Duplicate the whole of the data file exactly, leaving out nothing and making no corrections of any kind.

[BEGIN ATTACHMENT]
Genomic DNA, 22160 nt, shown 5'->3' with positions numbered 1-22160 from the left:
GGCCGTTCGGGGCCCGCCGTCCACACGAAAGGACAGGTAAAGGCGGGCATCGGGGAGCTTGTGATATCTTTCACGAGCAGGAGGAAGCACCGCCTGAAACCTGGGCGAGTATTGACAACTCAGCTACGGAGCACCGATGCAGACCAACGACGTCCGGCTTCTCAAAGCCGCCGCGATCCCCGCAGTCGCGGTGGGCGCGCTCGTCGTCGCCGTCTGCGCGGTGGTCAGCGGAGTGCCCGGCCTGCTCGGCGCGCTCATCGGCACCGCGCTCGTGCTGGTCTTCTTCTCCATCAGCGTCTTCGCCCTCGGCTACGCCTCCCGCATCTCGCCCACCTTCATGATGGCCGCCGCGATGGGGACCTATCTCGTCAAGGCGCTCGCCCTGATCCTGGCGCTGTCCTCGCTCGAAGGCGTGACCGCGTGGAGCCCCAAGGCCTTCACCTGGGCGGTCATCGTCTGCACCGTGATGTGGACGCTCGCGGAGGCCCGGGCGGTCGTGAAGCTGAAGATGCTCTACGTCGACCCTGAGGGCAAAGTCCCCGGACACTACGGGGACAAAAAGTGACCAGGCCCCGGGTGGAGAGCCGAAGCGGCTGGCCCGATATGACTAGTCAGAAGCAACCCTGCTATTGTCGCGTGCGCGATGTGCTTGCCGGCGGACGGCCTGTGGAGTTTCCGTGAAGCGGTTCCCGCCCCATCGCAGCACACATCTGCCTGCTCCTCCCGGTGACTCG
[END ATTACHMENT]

Genomic DNA, 22160 nt, shown 5'->3' with positions numbered 1-22160 from the left:
GGCCGTTCGGGGCCCGCCGTCCACACGAAAGGACAGGTAAAGGCGGGCATCGGGGAGCTTGTGATATCTTTCACGAGCAGGAGGAAGCACCGCCTGAAACCTGGGCGAGTATTGACAACTCAGCTACGGAGCACCGATGCAGACCAACGACGTCCGGCTTCTCAAAGCCGCCGCGATCCCCGCAGTCGCGGTGGGCGCGCTCGTCGTCGCCGTCTGCGCGGTGGTCAGCGGAGTGCCCGGCCTGCTCGGCGCGCTCATCGGCACCGCGCTCGTGCTGGTCTTCTTCTCCATCAGCGTCTTCGCCCTCGGCTACGCCTCCCGCATCTCGCCCACCTTCATGATGGCCGCCGCGATGGGGACCTATCTCGTCAAGGCGCTCGCCCTGATCCTGGCGCTGTCCTCGCTCGAAGGCGTGACCGCGTGGAGCCCCAAGGCCTTCACCTGGGCGGTCATCGTCTGCACCGTGATGTGGACGCTCGCGGAGGCCCGGGCGGTCGTGAAGCTGAAGATGCTCTACGTCGACCCTGAGGGCAAAGTCCCCGGACACTACGGGGACAAAAAGTGACCAGGCCCCGGGTGGAGAGCCGAAGCGGCTGGCCCGATATGACTAGTCAGAAGCAACCCTGCTATTGTCGCGTGCGCGATGTGCTTGCCGGCGGACGGCCTGTGGAGTTTCCGTGAAGCGGTTCCCGCCCCATCGCAGCACACATCTGCCTGCTCCTCCCGGTGACTCG